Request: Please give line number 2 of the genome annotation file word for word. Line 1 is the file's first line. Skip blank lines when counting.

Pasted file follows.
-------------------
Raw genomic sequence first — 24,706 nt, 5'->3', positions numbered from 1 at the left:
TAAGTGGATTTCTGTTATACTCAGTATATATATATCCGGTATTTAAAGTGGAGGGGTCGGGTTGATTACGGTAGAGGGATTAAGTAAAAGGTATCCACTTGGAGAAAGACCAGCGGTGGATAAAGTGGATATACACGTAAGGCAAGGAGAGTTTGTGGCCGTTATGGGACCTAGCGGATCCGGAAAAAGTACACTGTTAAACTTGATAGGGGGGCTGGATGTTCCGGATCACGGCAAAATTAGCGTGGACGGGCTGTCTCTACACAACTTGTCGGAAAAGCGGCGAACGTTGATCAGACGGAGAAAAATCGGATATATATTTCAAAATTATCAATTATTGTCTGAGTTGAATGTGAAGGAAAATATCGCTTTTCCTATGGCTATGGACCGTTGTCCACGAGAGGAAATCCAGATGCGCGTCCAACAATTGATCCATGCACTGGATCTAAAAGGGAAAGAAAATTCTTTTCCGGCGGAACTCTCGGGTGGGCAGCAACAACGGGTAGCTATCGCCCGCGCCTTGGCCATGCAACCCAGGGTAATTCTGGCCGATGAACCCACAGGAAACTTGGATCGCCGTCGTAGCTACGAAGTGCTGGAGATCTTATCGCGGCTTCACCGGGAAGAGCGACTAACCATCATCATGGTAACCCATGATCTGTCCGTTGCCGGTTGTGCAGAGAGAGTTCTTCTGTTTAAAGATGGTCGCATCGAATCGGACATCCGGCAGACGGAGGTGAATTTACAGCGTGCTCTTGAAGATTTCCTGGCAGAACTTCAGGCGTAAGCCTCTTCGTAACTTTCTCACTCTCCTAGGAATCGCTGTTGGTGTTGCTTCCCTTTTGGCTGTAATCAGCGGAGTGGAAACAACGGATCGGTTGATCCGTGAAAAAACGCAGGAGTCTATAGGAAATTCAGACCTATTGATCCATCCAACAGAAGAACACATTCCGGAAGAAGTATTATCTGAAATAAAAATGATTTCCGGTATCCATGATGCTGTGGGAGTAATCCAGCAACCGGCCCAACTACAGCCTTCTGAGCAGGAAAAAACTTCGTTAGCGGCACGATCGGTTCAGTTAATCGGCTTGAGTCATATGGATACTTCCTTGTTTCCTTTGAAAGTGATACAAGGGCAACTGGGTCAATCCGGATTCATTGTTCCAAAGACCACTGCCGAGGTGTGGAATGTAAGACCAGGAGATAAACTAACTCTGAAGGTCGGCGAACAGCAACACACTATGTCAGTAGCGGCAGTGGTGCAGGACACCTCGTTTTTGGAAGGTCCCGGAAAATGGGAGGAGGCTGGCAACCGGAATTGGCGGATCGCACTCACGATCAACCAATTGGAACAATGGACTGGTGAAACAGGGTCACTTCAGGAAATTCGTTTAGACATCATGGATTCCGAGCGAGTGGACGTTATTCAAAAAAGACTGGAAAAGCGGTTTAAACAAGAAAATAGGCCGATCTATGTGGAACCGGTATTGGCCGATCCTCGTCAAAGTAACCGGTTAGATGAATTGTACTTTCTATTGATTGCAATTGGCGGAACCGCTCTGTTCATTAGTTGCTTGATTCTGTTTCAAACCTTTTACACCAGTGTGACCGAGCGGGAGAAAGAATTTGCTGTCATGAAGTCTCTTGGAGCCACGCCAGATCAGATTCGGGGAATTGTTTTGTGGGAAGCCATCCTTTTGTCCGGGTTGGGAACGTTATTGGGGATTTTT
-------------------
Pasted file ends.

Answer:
TAAGTGGATTTCTGTTATACTCAGTATATATATATCCGGTATTTAAAGTGGAGGGGTCGGGTTGATTACGGTAGAGGGATTAAGTAAAAGGTATCCACTTGGAGAAAGACCAGCGGTGGATAAAGTGGATATACACGTAAGGCAAGGAGAGTTTGTGGCCGTTATGGGACCTAGCGGATCCGGAAAAAGTACACTGTTAAACTTGATAGGGGGGCTGGATGTTCCGGATCACGGCAAAATTAGCGTGGACGGGCTGTCTCTACACAACTTGTCGGAAAAGCGGCGAACGTTGATCAGACGGAGAAAAATCGGATATATATTTCAAAATTATCAATTATTGTCTGAGTTGAATGTGAAGGAAAATATCGCTTTTCCTATGGCTATGGACCGTTGTCCACGAGAGGAAATCCAGATGCGCGTCCAACAATTGATCCATGCACTGGATCTAAAAGGGAAAGAAAATTCTTTTCCGGCGGAACTCTCGGGTGGGCAGCAACAACGGGTAGCTATCGCCCGCGCCTTGGCCATGCAACCCAGGGTAATTCTGGCCGATGAACCCACAGGAAACTTGGATCGCCGTCGTAGCTACGAAGTGCTGGAGATCTTATCGCGGCTTCACCGGGAAGAGCGACTAACCATCATCATGGTAACCCATGATCTGTCCGTTGCCGGTTGTGCAGAGAGAGTTCTTCTGTTTAAAGATGGTCGCATCGAATCGGACATCCGGCAGACGGAGGTGAATTTACAGCGTGCTCTTGAAGATTTCCTGGCAGAACTTCAGGCGTAAGCCTCTTCGTAACTTTCTCACTCTCCTAGGAATCGCTGTTGGTGTTGCTTCCCTTTTGGCTGTAATCAGCGGAGTGGAAACAACGGATCGGTTGATCCGTGAAAAAACGCAGGAGTCTATAGGAAATTCAGACCTATTGATCCATCCAACAGAAGAACACATTCCGGAAGAAGTATTATCTGAAATAAAAATGATTTCCGGTATCCATGATGCTGTGGGAGTAATCCAGCAACCGGCCCAACTACAGCCTTCTGAGCAGGAAAAAACTTCGTTAGCGGCACGATCGGTTCAGTTAATCGGCTTGAGTCATATGGATACTTCCTTGTTTCCTTTGAAAGTGATACAAGGGCAACTGGGTCAATCCGGATTCATTGTTCCAAAGACCACTGCCGAGGTGTGGAATGTAAGACCAGGAGATAAACTAACTCTGAAGGTCGGCGAACAGCAACACACTATGTCAGTAGCGGCAGTGGTGCAGGACACCTCGTTTTTGGAAGGTCCCGGAAAATGGGAGGAGGCTGGCAACCGGAATTGGCGGATCGCACTCACGATCAACCAATTGGAACAATGGACTGGTGAAACAGGGTCACTTCAGGAAATTCGTTTAGACATCATGGATTCCGAGCGAGTGGACGTTATTCAAAAAAGACTGGAAAAGCGGTTTAAACAAGAAAATAGGCCGATCTATGTGGAACCGGTATTGGCCGATCCTCGTCAAAGTAACCGGTTAGATGAATTGTACTTTCTATTGATTGCAATTGGCGGAACCGCTCTGTTCATTAGTTGCTTGATTCTGTTTCAAACCTTTTACACCAGTGTGACCGAGCGGGAGAAAGAATTTGCTGTCATGAAGTCTCTTGGAGCCACGCCAGATCAGATTCGGGGAATTGTTTTGTGGGAAGCCATCCTTTTGTCCGGGTTGGGAACGTTATTGGGGATTTTT